Santorum Sweeps Alabama and Mississippi

PHOTO: Republican presidential candidate, former U.S. Sen. Rick Santorum speaks during a rally March 10, 2012 at Digital Monitoring Products, a security and fire alarm manufacturing company in Springfield, Missouri.
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ABC projected Rick Santorum would win the Albama and Mississippi primaries, giving the former Pennsylvania senator high-stakes victories in key Southern contests today.

Mitt Romney, who still holds a commanding delegate lead for the nomination, trailed in third place behind Newt Gingrich in both races, with majorites of precincts reporting.

Santorum's victories came after a week of polls that showed the three challengers running virtually neck-and-neck in both states, which award delegates on a proportional basis.

Late Tuesday night Romney had 471 delegates, Santorum had 238 and Gingrich had 126 total delegates. A candidate needs 1,144 to secure the nomination.

Read the delegate scorecard.

But the Alabama and Mississippi wins will provide a boost to Santorum, even though he will still be well behind in the race for delegates. Before polls closed today, Romney said Santorum was "at the desperate end" of his campaign -- a prediction that may prove premature after today's results.

The candidates did not stick around for results.

"We did it again," Santorum declared at an event in Louisiana. He said that despite Romney's deep campaign pockets, he has won in the Midwest and South and is forcing the Romney campaign back on its heels. He heads to Puerto Rico Wednesday to campaign.

Romney spent the night in Missouri, which holds a state caucus Saturday. Santorum won a non-binding primary there in February.

In a paper statement, he pointed to his continuing delegate lead.

"I am pleased that we will be increasing our delegate count in a very substantial way after tonight," he said. "Ann and I made a lot of new friends in Alabama and Mississippi and we look forward to campaigning in those states in the general election."

Gingrich stayed in Alabama to watch the results, which he said dealt a blow to Romney.

"If you're the front runner and you keep coming in third, you're not much of a front-runner," Gingrich said.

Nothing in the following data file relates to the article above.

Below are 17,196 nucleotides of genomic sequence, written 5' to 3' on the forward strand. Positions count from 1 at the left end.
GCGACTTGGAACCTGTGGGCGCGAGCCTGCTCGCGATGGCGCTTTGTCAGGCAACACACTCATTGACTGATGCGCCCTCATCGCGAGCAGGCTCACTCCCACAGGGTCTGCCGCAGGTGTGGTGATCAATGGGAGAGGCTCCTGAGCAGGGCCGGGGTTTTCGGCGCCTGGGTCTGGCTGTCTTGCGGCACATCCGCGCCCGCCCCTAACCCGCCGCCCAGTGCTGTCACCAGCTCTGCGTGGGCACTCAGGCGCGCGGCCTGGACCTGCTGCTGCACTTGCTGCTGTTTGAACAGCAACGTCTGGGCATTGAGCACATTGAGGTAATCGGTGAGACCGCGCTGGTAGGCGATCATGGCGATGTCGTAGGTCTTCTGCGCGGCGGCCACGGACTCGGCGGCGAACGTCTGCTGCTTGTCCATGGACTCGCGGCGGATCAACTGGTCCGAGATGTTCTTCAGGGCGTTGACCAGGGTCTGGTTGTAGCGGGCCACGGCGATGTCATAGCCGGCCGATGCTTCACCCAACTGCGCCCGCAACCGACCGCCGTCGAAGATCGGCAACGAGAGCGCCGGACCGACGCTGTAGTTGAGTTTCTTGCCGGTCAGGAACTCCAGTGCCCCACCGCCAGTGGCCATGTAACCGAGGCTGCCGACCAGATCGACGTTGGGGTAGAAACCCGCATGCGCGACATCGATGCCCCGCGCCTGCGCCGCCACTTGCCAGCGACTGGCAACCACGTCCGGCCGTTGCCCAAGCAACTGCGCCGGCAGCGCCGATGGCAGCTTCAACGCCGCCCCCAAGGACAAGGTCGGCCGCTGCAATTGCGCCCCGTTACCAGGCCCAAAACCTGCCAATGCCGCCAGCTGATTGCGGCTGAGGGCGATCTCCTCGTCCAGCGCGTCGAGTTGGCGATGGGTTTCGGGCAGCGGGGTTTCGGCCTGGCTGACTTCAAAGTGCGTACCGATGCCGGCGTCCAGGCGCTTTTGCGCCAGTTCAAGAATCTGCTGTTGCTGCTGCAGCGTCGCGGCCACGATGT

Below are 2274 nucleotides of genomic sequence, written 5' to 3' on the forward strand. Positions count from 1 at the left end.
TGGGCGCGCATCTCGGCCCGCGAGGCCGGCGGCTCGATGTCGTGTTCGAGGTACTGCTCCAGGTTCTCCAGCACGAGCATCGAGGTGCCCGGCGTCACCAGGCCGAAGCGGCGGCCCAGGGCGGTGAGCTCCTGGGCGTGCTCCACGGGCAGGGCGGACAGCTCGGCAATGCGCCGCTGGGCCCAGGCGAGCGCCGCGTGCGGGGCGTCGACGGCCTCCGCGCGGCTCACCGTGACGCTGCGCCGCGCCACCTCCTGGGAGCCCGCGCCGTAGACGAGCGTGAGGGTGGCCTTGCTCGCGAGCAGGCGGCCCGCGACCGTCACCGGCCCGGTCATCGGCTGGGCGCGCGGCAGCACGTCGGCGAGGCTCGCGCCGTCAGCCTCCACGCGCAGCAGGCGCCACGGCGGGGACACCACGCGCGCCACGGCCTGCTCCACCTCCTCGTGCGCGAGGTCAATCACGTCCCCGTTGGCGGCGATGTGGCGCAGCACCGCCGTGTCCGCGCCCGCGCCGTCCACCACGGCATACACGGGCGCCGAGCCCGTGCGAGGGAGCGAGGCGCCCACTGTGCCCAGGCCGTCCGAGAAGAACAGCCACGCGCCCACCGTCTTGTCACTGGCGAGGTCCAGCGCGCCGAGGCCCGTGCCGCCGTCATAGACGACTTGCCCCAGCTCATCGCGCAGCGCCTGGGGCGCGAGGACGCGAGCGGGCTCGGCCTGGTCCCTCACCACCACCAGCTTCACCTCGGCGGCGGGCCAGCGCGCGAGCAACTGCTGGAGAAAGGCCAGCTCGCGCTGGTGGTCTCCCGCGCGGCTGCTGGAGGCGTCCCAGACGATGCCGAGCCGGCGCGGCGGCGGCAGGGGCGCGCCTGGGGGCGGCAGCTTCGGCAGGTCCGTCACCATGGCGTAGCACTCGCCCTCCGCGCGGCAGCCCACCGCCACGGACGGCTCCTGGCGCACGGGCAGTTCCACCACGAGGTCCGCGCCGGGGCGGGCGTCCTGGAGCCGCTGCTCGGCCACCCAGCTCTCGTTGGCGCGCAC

The large proportion of evangelical Christian voters in the two states was not fertile ground for Romney, but the former Massachusetts governor put together a strong organization, particularly in Mississippi.

According to an ABC News analysis of exit poll results in Alabama, strongly conservative voters gravitated toward Santorum and Gingrich -- together the two candidates claimed nearly eight in 10 of them.

In Mississippi, however evangelical voters, not typically Romney's strong suit, were trending in his direction -- 32 percent of members of that group supported him, according to exit polls.

Four in 10 voters said electability was their most important criteria when choosing a candidate at the ballot box on Tuesday, which may have helped keep Romney competitive.

All three candidates swept through the two Southern strongholds in recent days, with Romney declaring his love for "cheesy grits" and the term "y'all." He was aided in his quest to win the Mississippi primary by a political organization helmed by two members of former Mississippi Gov. Haley Barbour's family. Barbour's nephews, Henry and Austin, led a team of field organizers and advisers that ran Romney's ground game there.

On his campaign plane in Missouri today, Romney said the primaries were "all about getting delegates."

"If the polls are anywhere near correct, we'll end up with, I don't know, a third of the delegates," he told reporters aboard a flight from St. Louis to Kansas City. "And if that's the case, why that inches us closer to that magic number."

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